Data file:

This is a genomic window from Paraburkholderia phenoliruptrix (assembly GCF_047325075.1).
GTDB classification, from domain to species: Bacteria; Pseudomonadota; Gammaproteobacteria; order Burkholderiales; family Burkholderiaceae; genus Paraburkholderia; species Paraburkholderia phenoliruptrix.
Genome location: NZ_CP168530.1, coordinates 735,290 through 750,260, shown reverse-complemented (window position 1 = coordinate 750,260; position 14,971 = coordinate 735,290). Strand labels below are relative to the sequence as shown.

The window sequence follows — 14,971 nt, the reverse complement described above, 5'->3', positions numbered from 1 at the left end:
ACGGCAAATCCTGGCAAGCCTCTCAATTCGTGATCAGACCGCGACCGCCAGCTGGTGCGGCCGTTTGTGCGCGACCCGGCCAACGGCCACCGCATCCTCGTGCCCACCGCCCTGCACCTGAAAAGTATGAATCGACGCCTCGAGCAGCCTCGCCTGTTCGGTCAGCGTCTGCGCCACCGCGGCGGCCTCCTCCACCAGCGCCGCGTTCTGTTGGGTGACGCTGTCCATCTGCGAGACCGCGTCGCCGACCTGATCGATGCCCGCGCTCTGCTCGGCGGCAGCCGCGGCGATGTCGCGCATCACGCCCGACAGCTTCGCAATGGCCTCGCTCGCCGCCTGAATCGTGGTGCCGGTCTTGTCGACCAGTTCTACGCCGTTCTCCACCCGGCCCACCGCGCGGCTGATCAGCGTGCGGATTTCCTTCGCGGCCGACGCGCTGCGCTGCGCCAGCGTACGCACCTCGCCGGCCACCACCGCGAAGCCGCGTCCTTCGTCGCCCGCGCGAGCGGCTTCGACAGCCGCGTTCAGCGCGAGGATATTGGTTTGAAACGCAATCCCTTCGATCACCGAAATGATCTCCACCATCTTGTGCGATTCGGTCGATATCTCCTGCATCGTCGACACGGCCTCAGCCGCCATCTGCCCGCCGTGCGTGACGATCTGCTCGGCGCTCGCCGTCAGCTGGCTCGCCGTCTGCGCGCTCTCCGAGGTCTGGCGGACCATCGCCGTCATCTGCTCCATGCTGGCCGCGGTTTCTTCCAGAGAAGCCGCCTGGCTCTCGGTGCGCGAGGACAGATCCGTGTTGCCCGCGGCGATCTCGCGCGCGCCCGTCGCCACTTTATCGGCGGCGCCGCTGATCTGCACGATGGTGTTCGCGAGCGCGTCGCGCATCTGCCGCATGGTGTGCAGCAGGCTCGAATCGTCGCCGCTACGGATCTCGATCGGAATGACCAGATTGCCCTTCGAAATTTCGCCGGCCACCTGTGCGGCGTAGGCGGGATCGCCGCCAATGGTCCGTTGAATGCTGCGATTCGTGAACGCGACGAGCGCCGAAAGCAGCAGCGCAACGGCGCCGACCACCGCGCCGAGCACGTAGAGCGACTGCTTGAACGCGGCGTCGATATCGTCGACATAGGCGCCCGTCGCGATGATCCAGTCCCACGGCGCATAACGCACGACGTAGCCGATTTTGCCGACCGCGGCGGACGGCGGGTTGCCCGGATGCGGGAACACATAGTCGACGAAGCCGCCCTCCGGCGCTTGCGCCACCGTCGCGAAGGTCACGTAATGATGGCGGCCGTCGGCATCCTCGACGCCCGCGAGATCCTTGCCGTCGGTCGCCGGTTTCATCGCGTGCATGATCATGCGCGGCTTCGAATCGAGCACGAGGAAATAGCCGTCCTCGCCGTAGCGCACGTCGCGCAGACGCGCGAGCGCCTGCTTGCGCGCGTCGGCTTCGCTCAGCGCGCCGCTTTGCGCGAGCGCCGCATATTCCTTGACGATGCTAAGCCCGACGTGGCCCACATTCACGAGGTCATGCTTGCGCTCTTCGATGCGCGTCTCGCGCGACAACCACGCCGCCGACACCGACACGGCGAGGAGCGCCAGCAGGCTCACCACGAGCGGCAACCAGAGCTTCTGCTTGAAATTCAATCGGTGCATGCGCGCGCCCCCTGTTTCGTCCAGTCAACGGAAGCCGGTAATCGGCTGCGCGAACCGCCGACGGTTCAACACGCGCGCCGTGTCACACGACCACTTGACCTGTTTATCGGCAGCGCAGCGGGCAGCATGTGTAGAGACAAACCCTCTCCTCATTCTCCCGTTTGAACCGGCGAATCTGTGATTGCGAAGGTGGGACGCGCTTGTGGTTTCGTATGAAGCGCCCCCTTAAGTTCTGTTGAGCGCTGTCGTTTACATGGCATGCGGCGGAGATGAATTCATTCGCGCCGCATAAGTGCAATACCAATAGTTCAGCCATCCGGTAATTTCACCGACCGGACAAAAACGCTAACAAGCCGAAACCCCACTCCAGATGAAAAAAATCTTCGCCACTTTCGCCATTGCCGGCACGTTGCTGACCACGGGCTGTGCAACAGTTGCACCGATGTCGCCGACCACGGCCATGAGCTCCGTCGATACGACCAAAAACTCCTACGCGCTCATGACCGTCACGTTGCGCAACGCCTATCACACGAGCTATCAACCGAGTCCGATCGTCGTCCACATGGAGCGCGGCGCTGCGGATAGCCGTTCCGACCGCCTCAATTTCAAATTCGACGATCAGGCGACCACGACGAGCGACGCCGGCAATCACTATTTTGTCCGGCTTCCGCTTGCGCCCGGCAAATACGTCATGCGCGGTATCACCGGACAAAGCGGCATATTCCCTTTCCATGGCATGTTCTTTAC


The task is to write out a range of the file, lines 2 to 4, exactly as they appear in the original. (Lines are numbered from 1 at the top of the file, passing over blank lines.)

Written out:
GTDB classification, from domain to species: Bacteria; Pseudomonadota; Gammaproteobacteria; order Burkholderiales; family Burkholderiaceae; genus Paraburkholderia; species Paraburkholderia phenoliruptrix.
Genome location: NZ_CP168530.1, coordinates 735,290 through 750,260, shown reverse-complemented (window position 1 = coordinate 750,260; position 14,971 = coordinate 735,290). Strand labels below are relative to the sequence as shown.

The window sequence follows — 14,971 nt, the reverse complement described above, 5'->3', positions numbered from 1 at the left end: